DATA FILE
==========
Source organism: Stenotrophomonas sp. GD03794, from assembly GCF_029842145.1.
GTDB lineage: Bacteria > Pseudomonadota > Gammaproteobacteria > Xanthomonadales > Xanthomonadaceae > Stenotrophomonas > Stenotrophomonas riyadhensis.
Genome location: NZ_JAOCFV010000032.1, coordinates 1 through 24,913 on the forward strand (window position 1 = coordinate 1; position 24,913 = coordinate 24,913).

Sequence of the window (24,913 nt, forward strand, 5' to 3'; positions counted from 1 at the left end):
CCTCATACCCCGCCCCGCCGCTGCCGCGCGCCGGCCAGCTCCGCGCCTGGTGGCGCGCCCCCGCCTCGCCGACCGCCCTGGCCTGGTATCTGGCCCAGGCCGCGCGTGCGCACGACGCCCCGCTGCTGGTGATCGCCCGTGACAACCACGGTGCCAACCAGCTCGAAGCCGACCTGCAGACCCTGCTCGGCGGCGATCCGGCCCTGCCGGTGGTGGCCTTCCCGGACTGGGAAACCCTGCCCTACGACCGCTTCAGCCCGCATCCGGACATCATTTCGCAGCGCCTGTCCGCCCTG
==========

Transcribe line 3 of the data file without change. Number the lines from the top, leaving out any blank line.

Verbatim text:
Genome location: NZ_JAOCFV010000032.1, coordinates 1 through 24,913 on the forward strand (window position 1 = coordinate 1; position 24,913 = coordinate 24,913).